The African Solar Cooperative
is a renewable energy project originally known as Energy for Old Fadama. Founded by friends to empower the people of Old Fadama by supplying schools, mosques, churches, community centres and other public buildings with solar systems. Access to energy can provide economic independence from other fuel sources, improve education standards and accessibility, and contribute to innumerable further opportunities for the community. Following a strategic decision to incorporate and rebrand itself Energy for Old Fadama is now known as the The African Solar Cooperative with the ambition to work across a wider community and not confine itself solely in Old Fadama or to use its official name Agbogbloshie.
TASC has electrified 40 community buildings in Agbogbloshie; including all community schools. Since incorporation TASC has been accepted onto the UN’s Energy Access Practitioners Network, which brings together governments, the private sector and civil society to build upon and create transformational changes in the world’s energy systems. They have recently incorporated their Ghanaian solar vendor, Black Star Solar and have sold over 100 lanterns to the community. The product range has expanded from purely lighting to charging ports, allowing entrepreneurs to charge up 10 devices at a time, integrating solar charging to their business.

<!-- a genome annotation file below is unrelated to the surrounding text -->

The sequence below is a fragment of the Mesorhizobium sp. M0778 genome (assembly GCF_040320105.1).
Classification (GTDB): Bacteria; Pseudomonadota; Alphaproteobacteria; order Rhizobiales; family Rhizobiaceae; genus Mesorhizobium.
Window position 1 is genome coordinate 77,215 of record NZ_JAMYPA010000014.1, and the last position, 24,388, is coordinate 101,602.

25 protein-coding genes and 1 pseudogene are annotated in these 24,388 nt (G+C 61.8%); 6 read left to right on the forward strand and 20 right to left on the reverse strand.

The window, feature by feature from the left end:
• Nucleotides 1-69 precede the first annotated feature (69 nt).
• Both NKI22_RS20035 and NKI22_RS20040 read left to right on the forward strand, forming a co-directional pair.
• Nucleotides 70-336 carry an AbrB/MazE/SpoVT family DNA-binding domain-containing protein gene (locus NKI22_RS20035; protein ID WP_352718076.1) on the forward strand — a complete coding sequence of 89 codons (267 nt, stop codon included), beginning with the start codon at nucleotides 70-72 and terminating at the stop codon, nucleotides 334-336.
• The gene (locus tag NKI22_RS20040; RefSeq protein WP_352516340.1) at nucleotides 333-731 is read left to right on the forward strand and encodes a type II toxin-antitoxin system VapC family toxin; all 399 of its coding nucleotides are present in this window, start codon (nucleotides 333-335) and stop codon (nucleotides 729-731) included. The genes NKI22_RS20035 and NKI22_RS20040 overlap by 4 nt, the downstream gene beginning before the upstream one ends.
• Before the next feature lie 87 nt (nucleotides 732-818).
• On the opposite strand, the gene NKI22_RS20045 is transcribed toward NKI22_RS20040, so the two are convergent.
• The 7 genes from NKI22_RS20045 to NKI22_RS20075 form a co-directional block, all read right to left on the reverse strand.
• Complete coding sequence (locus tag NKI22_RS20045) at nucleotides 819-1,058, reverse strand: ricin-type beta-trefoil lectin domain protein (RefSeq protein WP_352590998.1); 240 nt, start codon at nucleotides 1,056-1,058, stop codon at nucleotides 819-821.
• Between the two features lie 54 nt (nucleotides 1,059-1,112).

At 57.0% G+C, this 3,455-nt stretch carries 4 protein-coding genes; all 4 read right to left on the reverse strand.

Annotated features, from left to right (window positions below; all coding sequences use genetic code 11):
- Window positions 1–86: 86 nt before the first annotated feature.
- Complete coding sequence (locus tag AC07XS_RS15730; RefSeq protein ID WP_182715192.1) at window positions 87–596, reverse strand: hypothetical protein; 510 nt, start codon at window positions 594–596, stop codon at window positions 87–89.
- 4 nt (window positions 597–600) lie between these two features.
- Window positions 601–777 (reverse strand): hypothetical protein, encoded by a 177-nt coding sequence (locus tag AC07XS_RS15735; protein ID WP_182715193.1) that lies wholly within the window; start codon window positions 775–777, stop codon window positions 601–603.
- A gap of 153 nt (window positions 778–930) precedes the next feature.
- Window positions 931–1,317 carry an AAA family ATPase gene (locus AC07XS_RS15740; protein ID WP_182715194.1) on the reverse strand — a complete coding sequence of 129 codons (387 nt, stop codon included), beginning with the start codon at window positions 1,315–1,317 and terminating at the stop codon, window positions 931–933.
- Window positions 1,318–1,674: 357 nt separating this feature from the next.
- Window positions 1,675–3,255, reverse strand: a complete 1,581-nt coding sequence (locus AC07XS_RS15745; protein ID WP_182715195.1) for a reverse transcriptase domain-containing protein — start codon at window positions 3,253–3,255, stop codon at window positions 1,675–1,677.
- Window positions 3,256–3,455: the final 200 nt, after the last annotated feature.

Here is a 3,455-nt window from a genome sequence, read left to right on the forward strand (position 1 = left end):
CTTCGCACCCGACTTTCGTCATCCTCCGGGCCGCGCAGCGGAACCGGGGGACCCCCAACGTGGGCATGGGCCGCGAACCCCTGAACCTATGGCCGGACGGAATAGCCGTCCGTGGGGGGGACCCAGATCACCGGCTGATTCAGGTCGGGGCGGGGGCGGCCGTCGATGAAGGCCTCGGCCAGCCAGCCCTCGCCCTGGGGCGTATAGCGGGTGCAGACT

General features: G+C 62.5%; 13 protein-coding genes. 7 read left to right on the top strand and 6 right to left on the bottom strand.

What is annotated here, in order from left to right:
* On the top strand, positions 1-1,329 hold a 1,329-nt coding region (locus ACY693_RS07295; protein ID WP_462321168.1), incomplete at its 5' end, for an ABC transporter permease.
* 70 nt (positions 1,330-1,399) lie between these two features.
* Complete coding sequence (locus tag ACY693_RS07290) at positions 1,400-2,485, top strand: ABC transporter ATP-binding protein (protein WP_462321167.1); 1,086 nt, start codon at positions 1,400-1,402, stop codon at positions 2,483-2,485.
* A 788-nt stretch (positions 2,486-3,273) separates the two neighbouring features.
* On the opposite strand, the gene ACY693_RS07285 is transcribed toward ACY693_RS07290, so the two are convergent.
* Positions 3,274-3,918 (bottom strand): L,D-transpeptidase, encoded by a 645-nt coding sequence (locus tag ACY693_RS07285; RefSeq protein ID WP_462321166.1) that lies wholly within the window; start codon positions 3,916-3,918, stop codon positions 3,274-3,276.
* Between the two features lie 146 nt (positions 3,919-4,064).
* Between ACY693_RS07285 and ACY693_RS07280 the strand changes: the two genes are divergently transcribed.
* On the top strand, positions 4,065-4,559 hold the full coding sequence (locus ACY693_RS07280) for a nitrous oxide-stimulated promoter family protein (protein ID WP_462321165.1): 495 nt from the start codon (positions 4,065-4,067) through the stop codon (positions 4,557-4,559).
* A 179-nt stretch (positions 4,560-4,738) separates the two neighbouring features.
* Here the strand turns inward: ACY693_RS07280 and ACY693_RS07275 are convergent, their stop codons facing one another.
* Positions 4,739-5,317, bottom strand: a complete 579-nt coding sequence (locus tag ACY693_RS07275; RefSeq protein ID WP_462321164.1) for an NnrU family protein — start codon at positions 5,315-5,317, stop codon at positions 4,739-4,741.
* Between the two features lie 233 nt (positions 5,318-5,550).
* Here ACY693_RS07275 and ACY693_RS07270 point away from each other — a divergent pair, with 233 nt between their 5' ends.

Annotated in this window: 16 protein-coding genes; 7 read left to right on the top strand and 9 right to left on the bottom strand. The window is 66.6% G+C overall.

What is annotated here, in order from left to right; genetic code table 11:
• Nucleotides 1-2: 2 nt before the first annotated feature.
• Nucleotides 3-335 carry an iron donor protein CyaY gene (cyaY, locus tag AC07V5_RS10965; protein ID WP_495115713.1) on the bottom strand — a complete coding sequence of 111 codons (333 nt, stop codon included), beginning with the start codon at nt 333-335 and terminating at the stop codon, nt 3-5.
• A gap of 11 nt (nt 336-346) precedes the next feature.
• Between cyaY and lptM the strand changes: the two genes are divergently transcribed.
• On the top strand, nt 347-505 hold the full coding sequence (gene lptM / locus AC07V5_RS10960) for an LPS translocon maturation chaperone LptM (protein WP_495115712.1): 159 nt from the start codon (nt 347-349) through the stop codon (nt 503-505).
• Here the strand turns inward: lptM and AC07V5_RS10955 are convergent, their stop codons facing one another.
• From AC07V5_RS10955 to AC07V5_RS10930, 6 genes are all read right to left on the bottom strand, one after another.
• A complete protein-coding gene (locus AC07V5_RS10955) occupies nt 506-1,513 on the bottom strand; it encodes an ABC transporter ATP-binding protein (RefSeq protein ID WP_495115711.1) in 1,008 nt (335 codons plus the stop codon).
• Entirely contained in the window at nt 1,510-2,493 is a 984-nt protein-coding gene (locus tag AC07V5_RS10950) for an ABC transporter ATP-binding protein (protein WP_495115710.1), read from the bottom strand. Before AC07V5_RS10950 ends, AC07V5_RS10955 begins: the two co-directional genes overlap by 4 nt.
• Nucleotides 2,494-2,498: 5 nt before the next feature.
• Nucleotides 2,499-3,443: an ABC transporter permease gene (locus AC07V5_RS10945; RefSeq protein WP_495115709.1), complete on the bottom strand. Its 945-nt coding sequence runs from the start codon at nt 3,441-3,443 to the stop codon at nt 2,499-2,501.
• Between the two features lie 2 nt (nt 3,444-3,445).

Through incorporation TASC is one of the first social enterprises to use the limited liability partnership vehicle. This enables it to create a number of profit-making social enterprises in developing countries around the world, while enshrining its non-profit nature in it’s constitution.
Cocoon is proud of its sponsorship arrangement with TASC and is excited to see it realise its longer term ambitions.
David Boyd of The African Solar Cooperative said ‘I am really proud of how far TASC has come and our incorporation and rebranding is one of the first steps in securing the long-term future of the organisation. Energy poverty is a global issue. During our 3 years of work I have come to the conclusion that the only solution is energy parity. Providing lights where there were no lights is a start, but the end must provide everyone with access to energy parity. Only then will poverty truly be eradicated.’
Please visit africansolar.org for the full story.[cocoon-next-col size=’4′]